There are few traditional Japanese dishes more universally adored than Japanese udon noodles. One of the three main types of noodles eaten in Japan (alongside soba and ramen), udon noodles are made from wheat flour, salt and water, and are thick and chewy in texture when prepared correctly. As well as being an easy-to-use ingredient for home-cooked meals, there are also speciality udon bars and udon restaurants all over Japan and in other countries.
Udon noodles can be served in a variety of different ways, the most common being in the form of a hot noodle soup, where prepared udon noodles are served in a savoury broth with various meat, protein, and vegetable garnishes placed on top. Other ways of serving udon include cold on a zaru tray with tsuyu dipping sauce and other garnishes, hot as part of a nabe hot pot, or in a yakiudon stir fry. There are also certain udon dishes that are considered specialities in different parts of Japan.
Click through the other tabs to find out more about this most delicious of Japanese noodles, including how to make your own udon noodles from scratch, what sort of dishes can be made using udon noodles, what are some of the different regional udon dishes, and a little about the Japan Centre Group’s own Hakata udon house in London, Ichiryu.
120g udon flour
udon flour for dusting
1. Combine water and salt to make a brine solution. Add udon flour to a separate bowl and slowly add brine little by little.
2. Gently mix in brine by hand until completely absorbed into the flour. When the consistency is dry and crumbly, form the dough into a ball.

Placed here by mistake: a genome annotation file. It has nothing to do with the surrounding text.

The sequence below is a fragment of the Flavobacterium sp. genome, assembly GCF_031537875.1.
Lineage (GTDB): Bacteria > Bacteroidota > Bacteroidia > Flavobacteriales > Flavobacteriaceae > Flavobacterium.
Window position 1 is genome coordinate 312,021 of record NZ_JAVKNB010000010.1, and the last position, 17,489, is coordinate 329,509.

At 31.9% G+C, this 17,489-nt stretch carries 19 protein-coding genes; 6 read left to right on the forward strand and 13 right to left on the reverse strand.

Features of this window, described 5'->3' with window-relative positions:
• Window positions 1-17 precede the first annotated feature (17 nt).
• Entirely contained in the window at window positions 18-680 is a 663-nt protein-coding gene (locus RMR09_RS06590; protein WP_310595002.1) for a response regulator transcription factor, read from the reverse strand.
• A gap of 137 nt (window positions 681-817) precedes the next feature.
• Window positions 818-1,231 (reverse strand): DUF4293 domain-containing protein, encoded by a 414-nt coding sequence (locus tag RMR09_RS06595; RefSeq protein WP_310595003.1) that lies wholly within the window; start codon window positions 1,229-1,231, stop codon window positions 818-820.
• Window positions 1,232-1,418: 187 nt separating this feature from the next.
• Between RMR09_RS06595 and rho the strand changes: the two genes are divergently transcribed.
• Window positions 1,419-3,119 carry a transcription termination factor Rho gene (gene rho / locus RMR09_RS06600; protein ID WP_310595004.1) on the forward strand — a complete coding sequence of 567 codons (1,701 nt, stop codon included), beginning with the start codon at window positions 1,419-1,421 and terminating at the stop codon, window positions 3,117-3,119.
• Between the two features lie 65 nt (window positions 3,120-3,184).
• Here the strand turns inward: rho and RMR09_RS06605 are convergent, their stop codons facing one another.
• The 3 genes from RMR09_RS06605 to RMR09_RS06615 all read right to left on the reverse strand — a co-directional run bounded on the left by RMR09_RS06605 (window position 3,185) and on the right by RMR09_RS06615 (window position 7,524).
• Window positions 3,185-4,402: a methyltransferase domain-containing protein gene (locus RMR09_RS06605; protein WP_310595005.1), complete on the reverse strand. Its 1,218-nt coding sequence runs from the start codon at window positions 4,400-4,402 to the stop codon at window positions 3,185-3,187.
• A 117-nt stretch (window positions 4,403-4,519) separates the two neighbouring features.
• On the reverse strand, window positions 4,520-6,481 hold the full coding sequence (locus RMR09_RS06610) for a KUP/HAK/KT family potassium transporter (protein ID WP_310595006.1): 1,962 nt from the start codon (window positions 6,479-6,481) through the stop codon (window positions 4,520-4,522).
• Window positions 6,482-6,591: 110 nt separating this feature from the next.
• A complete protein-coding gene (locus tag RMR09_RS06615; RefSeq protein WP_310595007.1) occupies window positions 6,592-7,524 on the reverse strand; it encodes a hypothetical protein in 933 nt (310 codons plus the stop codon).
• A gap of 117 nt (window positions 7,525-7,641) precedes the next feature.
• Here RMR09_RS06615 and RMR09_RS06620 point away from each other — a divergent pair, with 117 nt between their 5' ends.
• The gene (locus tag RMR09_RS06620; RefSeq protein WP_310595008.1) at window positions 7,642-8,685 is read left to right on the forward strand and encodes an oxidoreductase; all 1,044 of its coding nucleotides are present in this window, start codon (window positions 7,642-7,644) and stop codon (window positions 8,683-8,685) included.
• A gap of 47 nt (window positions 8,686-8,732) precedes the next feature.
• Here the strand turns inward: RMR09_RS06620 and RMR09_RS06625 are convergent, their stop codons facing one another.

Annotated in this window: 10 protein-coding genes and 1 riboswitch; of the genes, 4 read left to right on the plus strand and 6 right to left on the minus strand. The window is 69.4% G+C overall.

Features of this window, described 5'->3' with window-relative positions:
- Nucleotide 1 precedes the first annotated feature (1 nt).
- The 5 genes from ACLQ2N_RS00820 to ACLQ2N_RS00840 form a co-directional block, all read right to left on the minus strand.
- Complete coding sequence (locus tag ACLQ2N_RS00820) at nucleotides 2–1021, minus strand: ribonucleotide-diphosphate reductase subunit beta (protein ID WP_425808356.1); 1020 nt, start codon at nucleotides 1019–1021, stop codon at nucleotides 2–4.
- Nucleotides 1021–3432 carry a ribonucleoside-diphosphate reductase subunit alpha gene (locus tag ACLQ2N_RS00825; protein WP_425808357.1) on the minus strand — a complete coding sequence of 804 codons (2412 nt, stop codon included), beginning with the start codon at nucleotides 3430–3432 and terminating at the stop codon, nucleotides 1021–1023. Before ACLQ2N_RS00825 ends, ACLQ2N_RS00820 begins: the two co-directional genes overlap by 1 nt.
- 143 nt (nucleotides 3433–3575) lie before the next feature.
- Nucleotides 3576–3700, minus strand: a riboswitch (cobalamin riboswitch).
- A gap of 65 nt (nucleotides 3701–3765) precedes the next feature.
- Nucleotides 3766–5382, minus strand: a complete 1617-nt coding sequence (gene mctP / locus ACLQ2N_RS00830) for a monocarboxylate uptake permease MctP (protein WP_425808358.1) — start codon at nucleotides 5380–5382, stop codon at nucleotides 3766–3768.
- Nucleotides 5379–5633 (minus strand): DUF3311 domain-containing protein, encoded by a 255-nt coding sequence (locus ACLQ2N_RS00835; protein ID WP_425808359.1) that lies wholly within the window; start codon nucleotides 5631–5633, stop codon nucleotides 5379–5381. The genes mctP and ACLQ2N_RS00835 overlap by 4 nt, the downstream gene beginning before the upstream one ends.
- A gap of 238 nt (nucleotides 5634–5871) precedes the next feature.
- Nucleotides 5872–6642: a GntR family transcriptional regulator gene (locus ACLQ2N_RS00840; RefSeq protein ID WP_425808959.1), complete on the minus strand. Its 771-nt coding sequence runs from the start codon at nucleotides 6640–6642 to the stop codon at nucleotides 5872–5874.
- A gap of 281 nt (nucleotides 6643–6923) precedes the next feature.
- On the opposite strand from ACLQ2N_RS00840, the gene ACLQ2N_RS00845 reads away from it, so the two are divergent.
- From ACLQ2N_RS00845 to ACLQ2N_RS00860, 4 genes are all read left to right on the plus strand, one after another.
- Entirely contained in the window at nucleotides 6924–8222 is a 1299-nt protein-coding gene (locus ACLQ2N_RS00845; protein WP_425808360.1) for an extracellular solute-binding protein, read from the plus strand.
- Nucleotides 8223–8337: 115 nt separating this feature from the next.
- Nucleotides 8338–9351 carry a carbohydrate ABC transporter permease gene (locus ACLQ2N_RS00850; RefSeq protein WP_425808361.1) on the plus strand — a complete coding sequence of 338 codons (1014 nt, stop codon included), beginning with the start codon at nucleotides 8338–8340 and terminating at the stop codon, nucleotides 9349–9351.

3. Place dough on a flat surface lightly dusted with flour. Knead the dough.
4. When the dough is a nice, stretchy consistency, cover with plastic wrap (to prevent drying) and allow to rest for two hours.
5. Place rested dough on a floured flat surface and roll out into a square shape. Wind the rolled out dough around the rolling pin and proceed to roll again on the pin to flatten further. Unroll the dough from the pin, and continue using the rolling pin to flatten until the dough reaches 3mm in thickness.
6. Fold dough gently into thirds. Slice across folded dough with a large chopping knife in 3mm increments, being as consistent as possible, so each slice is a folded up udon noodle. To make sure that the noodles all finish cooking at the same time, ensure the width of the noodles are as similar in size as possible. To prevent the noodles from sticking to each other after cutting, unravel them and place them flat before boiling.
7. Boil noodles for 15-18 minutes in about 4L of water. Make sure to not let the noodles boil over. Drain and rinse in water, then use in any udon dish.
Here are some of the most common ways of serving udon noodles.
The most common way to serve udon, hot udon soup is any dish where udon noodles are served in a hot savoury broth called kakejiru, which is made from a mixture of soy sauce, dashi stock, and mirin rice wine. This noodle soup is then topped with several meat, protein, or vegetable toppings, some of the most common of which being chopped spring onions, tempura prawns, deep fried tofu pockets (known as abura age in Japanese), and slices of kamaboko (a type of fish cake shaped like a semi-circle). Many hot udon soups have unique names depending on their toppings, including: